6 votes

I need more books..

Hi folks, I have a big favor to ask all of you.

I have been independently reading about economics, because I want to understand our situation. However the more I read, the more I feel like I am climbing a huge mountain of knowledge where I will never see the top.

So I have read various books by Hayek, Rothbard, and Mises yet I still don't feel like I fully grasp our economic situation. I also understand the difference between Keynesian and Austrian Schools (and I also know there are other schools as well.)

What I mean by this is, I understand how our currency is expected to fail, but how other countries / "bankers" / effect our currency is not 100% clear to myself.

If anyone out there could refer me some more books that could help me grasp our situation better, I would very much appreciate it.

Thanks in advance!

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Money, Bank Credit, and Economic Cycles


It is my favorite and, in my opinion, the most complete treatise on the legal and economic consequences of our current system while explaining the Austrian alternative. It is thorough (900+ pages) and is well worth the read.

Here's the free PDF version at Mises:


"If ye love wealth better than liberty, the tranquility of servitude than the animated contest of freedom — go home from us in peace. We ask not your counsels or arms. Crouch down and lick the hands which feed you. May your chains sit lightly upon you, an

I have a copy of 'The Creature from Jeckyll Island'

You may have read it considering your reading list. I am almost done. I've been pushing myself to finish it. Late
the other night I dove into the second to last chapter w/out absorbing the title. The next day I was depressed(very). I didn't know why until I got back to the book to find I had been reading a worst case scenario that must've crept into my subconcious. You can find my email in my profile.

Aaron Russo, Nikola Tesla, Ron Paul, I'm jus' sayin'


Thanks for all those replies with suggestions, I appreciate you taking your time to help me out.

And for the guy who said "mises", no duh dude, I was asking specific suggestions, if you don't want to constructively comment, don't reply next time.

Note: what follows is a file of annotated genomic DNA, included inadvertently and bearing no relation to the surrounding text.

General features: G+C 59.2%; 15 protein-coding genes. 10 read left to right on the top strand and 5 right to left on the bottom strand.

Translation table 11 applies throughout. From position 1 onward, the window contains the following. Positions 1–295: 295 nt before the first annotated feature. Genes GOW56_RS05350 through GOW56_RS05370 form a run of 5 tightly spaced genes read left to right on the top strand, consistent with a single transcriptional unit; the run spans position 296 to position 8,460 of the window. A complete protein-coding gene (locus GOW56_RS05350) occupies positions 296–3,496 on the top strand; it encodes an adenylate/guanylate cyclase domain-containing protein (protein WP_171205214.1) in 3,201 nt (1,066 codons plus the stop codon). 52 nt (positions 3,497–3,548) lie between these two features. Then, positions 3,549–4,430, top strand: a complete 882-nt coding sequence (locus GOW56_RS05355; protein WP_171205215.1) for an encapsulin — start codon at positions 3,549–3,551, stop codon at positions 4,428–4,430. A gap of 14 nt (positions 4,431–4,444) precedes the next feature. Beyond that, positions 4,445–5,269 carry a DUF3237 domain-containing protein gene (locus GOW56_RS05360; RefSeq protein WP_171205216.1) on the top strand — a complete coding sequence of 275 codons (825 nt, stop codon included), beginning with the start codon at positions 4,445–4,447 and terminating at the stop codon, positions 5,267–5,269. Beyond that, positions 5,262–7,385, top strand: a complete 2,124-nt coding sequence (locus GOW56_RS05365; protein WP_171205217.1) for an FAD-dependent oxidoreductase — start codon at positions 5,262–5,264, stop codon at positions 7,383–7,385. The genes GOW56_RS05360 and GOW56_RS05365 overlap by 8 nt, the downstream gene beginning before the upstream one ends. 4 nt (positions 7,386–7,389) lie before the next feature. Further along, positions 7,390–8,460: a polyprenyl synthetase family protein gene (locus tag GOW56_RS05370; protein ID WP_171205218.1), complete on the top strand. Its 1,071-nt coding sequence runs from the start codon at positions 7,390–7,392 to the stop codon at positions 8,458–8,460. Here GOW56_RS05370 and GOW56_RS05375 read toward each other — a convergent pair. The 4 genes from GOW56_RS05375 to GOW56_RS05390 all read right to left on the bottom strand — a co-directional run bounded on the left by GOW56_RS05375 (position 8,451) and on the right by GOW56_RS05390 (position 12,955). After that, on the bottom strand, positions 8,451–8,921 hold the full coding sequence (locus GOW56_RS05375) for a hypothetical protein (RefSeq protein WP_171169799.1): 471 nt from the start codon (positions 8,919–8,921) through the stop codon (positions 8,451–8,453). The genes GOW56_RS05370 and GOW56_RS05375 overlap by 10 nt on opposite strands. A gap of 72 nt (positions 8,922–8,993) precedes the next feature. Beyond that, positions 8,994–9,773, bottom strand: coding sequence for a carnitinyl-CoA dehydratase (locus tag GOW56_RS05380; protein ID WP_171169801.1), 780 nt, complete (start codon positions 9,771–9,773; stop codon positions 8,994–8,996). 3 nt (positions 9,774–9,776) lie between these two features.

Here you go..



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Crash Proof 2.0 by Peter Schiff

Also you should check out:

The Little Book of Bull Moves in Bear Markets by Peter Schiff
How an Economy Grows and Why It Crashes by Peter Schiff

Happy reading!

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"The Real Crash-Peter Schiff.

"The Real Crash-Peter Schiff. He explains everything so anyone with half an interest in learning can pick up a lot

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I would read ALL about the Petro-dollar

The Petro-dollar is utterly fascinating to me, and it pertains to "economics" because that is literally what is keeping our dollar afloat and what is driving our foreign policy. Petro-dollar hegemony.

An expert on this topic is William Clark. He wrote "PETRO-DOLLAR WARFARE: Oil, Iraq and the future of the Dollar. Also "The Hidden Hand of American Hegemony: Petrodollar recycling and International Markets. By David E. Spiro. A Century of War: Anglo-American Oil Politics and the New World Order, by F. William Engdahl is another great read. Since you've read Rothbard and Mises you already have the foundation of Austrian Economics, I feel these aforementioned books put our current Empirical situation and Military Keynsianism into prospective. The Creature from Jekyll Island is amazing as well and of course "END THE FED" by the man (Ron Paul) himself.

There are many good books out there- they just might be a little more difficult to find because they expose the super elite banking cartels that run everything- good luck!

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Hi LibertariansUnite

I don't know of any books but I feel I have a good grasp of the situation. I'm happy to answer to the best of my ability.

First, don't feel bad about reading economic books and feeling overwhelmed. Economics is complex and not an exact science, which is how you end up with such large debates.